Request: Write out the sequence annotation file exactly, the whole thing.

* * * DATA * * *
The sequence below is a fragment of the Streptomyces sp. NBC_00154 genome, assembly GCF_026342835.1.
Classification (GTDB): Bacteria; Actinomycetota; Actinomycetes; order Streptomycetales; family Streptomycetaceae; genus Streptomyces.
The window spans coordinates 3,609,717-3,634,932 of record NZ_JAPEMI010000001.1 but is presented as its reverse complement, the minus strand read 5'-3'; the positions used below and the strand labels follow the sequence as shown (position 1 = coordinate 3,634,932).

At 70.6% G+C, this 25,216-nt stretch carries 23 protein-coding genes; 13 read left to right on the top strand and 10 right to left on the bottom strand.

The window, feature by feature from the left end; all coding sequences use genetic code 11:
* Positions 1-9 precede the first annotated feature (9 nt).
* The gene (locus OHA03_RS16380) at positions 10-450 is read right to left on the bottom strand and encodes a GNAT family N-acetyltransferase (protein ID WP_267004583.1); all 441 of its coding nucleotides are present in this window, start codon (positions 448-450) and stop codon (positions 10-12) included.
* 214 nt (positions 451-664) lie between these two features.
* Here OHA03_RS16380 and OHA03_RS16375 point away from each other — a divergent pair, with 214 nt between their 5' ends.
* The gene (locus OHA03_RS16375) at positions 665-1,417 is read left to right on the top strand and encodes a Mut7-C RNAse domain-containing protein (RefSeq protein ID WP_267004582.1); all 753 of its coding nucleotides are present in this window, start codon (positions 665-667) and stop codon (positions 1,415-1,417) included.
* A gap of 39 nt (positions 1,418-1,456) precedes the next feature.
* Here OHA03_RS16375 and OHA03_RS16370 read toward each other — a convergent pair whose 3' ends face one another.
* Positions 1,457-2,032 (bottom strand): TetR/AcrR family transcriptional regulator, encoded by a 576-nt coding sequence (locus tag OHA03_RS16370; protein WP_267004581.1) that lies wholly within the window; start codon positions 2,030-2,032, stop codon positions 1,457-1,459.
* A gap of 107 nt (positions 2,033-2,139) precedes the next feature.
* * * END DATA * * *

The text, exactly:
The sequence below is a fragment of the Streptomyces sp. NBC_00154 genome, assembly GCF_026342835.1.
Classification (GTDB): Bacteria; Actinomycetota; Actinomycetes; order Streptomycetales; family Streptomycetaceae; genus Streptomyces.
The window spans coordinates 3,609,717-3,634,932 of record NZ_JAPEMI010000001.1 but is presented as its reverse complement, the minus strand read 5'-3'; the positions used below and the strand labels follow the sequence as shown (position 1 = coordinate 3,634,932).

At 70.6% G+C, this 25,216-nt stretch carries 23 protein-coding genes; 13 read left to right on the top strand and 10 right to left on the bottom strand.

The window, feature by feature from the left end; all coding sequences use genetic code 11:
* Positions 1-9 precede the first annotated feature (9 nt).
* The gene (locus OHA03_RS16380) at positions 10-450 is read right to left on the bottom strand and encodes a GNAT family N-acetyltransferase (protein ID WP_267004583.1); all 441 of its coding nucleotides are present in this window, start codon (positions 448-450) and stop codon (positions 10-12) included.
* 214 nt (positions 451-664) lie between these two features.
* Here OHA03_RS16380 and OHA03_RS16375 point away from each other — a divergent pair, with 214 nt between their 5' ends.
* The gene (locus OHA03_RS16375) at positions 665-1,417 is read left to right on the top strand and encodes a Mut7-C RNAse domain-containing protein (RefSeq protein ID WP_267004582.1); all 753 of its coding nucleotides are present in this window, start codon (positions 665-667) and stop codon (positions 1,415-1,417) included.
* A gap of 39 nt (positions 1,418-1,456) precedes the next feature.
* Here OHA03_RS16375 and OHA03_RS16370 read toward each other — a convergent pair whose 3' ends face one another.
* Positions 1,457-2,032 (bottom strand): TetR/AcrR family transcriptional regulator, encoded by a 576-nt coding sequence (locus tag OHA03_RS16370; protein WP_267004581.1) that lies wholly within the window; start codon positions 2,030-2,032, stop codon positions 1,457-1,459.
* A gap of 107 nt (positions 2,033-2,139) precedes the next feature.